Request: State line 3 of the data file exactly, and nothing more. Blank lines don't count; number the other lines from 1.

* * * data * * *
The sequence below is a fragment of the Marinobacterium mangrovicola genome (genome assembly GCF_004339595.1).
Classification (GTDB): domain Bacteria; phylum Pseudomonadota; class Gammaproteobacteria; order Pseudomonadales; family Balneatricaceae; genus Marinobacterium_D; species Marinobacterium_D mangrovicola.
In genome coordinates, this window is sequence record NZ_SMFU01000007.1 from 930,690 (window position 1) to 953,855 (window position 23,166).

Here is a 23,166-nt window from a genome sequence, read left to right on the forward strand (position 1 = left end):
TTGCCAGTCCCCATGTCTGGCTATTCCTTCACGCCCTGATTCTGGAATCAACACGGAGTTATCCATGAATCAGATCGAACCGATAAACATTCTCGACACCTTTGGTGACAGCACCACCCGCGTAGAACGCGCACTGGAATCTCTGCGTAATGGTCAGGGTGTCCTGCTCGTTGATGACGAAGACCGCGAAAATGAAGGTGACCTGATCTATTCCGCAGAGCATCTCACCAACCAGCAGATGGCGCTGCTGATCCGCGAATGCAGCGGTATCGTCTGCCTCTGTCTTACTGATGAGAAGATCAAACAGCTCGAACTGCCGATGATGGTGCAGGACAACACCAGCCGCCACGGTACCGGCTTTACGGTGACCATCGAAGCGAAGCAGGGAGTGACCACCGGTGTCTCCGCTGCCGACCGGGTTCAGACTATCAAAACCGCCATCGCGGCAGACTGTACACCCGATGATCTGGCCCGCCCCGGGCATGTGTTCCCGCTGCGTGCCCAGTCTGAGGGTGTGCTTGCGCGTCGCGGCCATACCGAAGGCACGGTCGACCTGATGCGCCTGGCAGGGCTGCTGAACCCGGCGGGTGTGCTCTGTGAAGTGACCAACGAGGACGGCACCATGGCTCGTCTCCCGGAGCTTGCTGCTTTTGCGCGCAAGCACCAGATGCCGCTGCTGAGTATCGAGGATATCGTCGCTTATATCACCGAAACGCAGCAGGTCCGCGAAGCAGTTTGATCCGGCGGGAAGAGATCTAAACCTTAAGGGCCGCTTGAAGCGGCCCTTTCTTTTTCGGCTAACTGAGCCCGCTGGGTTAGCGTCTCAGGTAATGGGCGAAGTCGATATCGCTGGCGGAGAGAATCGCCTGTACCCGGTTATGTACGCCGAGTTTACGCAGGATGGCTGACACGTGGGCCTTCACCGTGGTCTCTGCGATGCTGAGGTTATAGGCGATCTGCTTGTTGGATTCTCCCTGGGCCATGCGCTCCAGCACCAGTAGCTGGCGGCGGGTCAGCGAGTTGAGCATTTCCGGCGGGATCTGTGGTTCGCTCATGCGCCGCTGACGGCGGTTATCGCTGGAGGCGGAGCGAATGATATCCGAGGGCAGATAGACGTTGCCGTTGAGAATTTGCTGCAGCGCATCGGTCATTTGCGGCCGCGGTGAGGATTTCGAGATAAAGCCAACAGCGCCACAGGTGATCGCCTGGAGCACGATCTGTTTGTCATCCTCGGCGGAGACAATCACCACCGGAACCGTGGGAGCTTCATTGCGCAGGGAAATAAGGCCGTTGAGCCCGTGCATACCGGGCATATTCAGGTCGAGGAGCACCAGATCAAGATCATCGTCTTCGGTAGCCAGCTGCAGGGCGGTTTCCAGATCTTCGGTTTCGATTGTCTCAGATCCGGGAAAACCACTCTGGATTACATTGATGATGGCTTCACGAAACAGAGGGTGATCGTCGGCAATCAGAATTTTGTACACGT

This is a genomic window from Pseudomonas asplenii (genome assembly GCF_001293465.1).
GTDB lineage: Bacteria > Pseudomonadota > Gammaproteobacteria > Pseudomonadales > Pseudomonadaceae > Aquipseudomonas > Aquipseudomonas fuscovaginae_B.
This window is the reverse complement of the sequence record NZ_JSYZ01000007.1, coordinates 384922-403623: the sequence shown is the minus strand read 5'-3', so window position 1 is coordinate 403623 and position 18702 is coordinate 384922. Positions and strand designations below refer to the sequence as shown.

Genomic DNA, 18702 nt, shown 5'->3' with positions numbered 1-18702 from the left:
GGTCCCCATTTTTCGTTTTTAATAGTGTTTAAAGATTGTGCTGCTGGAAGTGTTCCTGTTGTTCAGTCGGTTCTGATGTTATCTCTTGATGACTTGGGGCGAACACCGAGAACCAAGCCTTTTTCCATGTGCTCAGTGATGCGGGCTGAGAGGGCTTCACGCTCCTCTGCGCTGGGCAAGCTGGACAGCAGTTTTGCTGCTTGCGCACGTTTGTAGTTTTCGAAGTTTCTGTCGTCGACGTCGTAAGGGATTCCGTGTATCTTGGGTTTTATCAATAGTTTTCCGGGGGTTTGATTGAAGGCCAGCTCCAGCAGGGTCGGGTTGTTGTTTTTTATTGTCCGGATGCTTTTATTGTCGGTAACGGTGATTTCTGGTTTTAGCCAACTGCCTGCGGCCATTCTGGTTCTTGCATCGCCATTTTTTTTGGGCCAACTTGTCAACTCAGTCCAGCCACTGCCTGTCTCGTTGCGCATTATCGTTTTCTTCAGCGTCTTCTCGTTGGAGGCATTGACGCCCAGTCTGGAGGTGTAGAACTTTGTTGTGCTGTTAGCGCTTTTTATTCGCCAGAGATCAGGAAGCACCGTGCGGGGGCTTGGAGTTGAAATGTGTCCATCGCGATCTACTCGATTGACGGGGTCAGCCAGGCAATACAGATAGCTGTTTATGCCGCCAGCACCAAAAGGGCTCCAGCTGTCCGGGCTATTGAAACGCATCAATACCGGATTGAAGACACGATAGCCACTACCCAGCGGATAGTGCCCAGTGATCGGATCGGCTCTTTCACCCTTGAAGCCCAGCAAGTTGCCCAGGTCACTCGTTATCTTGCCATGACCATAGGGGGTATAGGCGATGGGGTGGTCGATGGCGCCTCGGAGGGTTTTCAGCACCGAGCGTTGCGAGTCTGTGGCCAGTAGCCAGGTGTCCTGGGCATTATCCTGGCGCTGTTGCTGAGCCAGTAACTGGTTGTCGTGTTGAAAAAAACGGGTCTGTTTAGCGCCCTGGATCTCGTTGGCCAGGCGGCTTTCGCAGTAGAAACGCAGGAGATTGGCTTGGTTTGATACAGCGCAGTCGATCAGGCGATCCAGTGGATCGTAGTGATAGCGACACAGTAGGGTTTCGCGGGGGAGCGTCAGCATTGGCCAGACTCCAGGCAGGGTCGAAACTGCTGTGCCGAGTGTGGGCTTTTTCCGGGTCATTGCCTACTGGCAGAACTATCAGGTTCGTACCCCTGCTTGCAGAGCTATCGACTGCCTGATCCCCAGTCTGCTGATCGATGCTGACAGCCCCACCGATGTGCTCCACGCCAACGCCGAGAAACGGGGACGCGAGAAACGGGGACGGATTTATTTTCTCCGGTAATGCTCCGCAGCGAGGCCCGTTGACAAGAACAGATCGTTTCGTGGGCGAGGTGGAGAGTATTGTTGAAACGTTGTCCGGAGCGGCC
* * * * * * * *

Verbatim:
In genome coordinates, this window is sequence record NZ_SMFU01000007.1 from 930,690 (window position 1) to 953,855 (window position 23,166).